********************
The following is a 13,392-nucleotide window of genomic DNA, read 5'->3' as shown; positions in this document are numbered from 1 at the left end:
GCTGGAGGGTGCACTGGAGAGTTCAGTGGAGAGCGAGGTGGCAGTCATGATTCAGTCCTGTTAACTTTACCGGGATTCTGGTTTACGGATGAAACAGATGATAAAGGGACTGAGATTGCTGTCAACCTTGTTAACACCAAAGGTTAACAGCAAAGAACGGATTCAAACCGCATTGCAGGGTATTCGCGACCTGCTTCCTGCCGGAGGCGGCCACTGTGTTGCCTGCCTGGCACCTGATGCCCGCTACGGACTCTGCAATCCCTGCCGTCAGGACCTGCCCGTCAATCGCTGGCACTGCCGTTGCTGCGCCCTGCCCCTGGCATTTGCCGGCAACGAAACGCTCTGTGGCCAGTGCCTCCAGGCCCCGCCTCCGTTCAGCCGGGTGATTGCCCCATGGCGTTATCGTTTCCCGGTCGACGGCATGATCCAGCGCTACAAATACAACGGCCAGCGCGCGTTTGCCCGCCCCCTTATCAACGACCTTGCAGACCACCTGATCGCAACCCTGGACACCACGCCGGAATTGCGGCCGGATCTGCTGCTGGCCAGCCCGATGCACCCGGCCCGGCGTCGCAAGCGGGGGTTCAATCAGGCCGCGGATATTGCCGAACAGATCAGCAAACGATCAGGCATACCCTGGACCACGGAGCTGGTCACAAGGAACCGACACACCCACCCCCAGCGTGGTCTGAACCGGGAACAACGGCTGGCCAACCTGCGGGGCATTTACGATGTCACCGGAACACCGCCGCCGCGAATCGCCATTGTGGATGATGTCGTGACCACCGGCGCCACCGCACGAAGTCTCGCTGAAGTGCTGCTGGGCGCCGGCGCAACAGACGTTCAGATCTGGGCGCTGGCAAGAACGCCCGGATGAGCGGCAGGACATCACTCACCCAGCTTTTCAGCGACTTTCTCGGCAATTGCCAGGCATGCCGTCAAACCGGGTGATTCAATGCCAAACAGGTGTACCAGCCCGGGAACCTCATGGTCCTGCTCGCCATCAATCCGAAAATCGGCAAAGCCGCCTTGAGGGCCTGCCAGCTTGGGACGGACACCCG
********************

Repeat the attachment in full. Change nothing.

The following is a 13,392-nucleotide window of genomic DNA, read 5'->3' as shown; positions in this document are numbered from 1 at the left end:
GCTGGAGGGTGCACTGGAGAGTTCAGTGGAGAGCGAGGTGGCAGTCATGATTCAGTCCTGTTAACTTTACCGGGATTCTGGTTTACGGATGAAACAGATGATAAAGGGACTGAGATTGCTGTCAACCTTGTTAACACCAAAGGTTAACAGCAAAGAACGGATTCAAACCGCATTGCAGGGTATTCGCGACCTGCTTCCTGCCGGAGGCGGCCACTGTGTTGCCTGCCTGGCACCTGATGCCCGCTACGGACTCTGCAATCCCTGCCGTCAGGACCTGCCCGTCAATCGCTGGCACTGCCGTTGCTGCGCCCTGCCCCTGGCATTTGCCGGCAACGAAACGCTCTGTGGCCAGTGCCTCCAGGCCCCGCCTCCGTTCAGCCGGGTGATTGCCCCATGGCGTTATCGTTTCCCGGTCGACGGCATGATCCAGCGCTACAAATACAACGGCCAGCGCGCGTTTGCCCGCCCCCTTATCAACGACCTTGCAGACCACCTGATCGCAACCCTGGACACCACGCCGGAATTGCGGCCGGATCTGCTGCTGGCCAGCCCGATGCACCCGGCCCGGCGTCGCAAGCGGGGGTTCAATCAGGCCGCGGATATTGCCGAACAGATCAGCAAACGATCAGGCATACCCTGGACCACGGAGCTGGTCACAAGGAACCGACACACCCACCCCCAGCGTGGTCTGAACCGGGAACAACGGCTGGCCAACCTGCGGGGCATTTACGATGTCACCGGAACACCGCCGCCGCGAATCGCCATTGTGGATGATGTCGTGACCACCGGCGCCACCGCACGAAGTCTCGCTGAAGTGCTGCTGGGCGCCGGCGCAACAGACGTTCAGATCTGGGCGCTGGCAAGAACGCCCGGATGAGCGGCAGGACATCACTCACCCAGCTTTTCAGCGACTTTCTCGGCAATTGCCAGGCATGCCGTCAAACCGGGTGATTCAATGCCAAACAGGTGTACCAGCCCGGGAACCTCATGGTCCTGCTCGCCATCAATCCGAAAATCGGCAAAGCCGCCTTGAGGGCCTGCCAGCTTGGGACGGACACCCG